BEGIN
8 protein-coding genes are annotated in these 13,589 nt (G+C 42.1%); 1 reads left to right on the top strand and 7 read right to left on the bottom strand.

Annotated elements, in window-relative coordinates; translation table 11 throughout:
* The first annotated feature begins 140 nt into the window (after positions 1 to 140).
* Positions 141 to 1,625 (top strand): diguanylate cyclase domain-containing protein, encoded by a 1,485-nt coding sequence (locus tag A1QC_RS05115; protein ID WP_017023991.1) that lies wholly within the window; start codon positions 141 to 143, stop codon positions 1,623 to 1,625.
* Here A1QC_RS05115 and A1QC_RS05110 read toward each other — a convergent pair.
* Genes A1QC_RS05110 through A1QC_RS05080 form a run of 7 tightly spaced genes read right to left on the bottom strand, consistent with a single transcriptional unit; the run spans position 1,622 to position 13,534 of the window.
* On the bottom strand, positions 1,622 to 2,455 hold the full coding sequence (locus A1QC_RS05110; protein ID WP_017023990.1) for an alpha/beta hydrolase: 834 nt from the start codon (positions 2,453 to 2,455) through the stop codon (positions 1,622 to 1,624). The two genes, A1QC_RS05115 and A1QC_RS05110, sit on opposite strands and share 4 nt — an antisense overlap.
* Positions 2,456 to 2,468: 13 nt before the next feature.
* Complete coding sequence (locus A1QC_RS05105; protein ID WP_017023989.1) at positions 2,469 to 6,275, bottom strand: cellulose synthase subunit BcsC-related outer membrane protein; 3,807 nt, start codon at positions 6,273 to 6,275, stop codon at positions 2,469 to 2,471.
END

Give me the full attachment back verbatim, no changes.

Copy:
8 protein-coding genes are annotated in these 13,589 nt (G+C 42.1%); 1 reads left to right on the top strand and 7 read right to left on the bottom strand.

Annotated elements, in window-relative coordinates; translation table 11 throughout:
* The first annotated feature begins 140 nt into the window (after positions 1 to 140).
* Positions 141 to 1,625 (top strand): diguanylate cyclase domain-containing protein, encoded by a 1,485-nt coding sequence (locus tag A1QC_RS05115; protein ID WP_017023991.1) that lies wholly within the window; start codon positions 141 to 143, stop codon positions 1,623 to 1,625.
* Here A1QC_RS05115 and A1QC_RS05110 read toward each other — a convergent pair.
* Genes A1QC_RS05110 through A1QC_RS05080 form a run of 7 tightly spaced genes read right to left on the bottom strand, consistent with a single transcriptional unit; the run spans position 1,622 to position 13,534 of the window.
* On the bottom strand, positions 1,622 to 2,455 hold the full coding sequence (locus A1QC_RS05110; protein ID WP_017023990.1) for an alpha/beta hydrolase: 834 nt from the start codon (positions 2,453 to 2,455) through the stop codon (positions 1,622 to 1,624). The two genes, A1QC_RS05115 and A1QC_RS05110, sit on opposite strands and share 4 nt — an antisense overlap.
* Positions 2,456 to 2,468: 13 nt before the next feature.
* Complete coding sequence (locus A1QC_RS05105; protein ID WP_017023989.1) at positions 2,469 to 6,275, bottom strand: cellulose synthase subunit BcsC-related outer membrane protein; 3,807 nt, start codon at positions 6,273 to 6,275, stop codon at positions 2,469 to 2,471.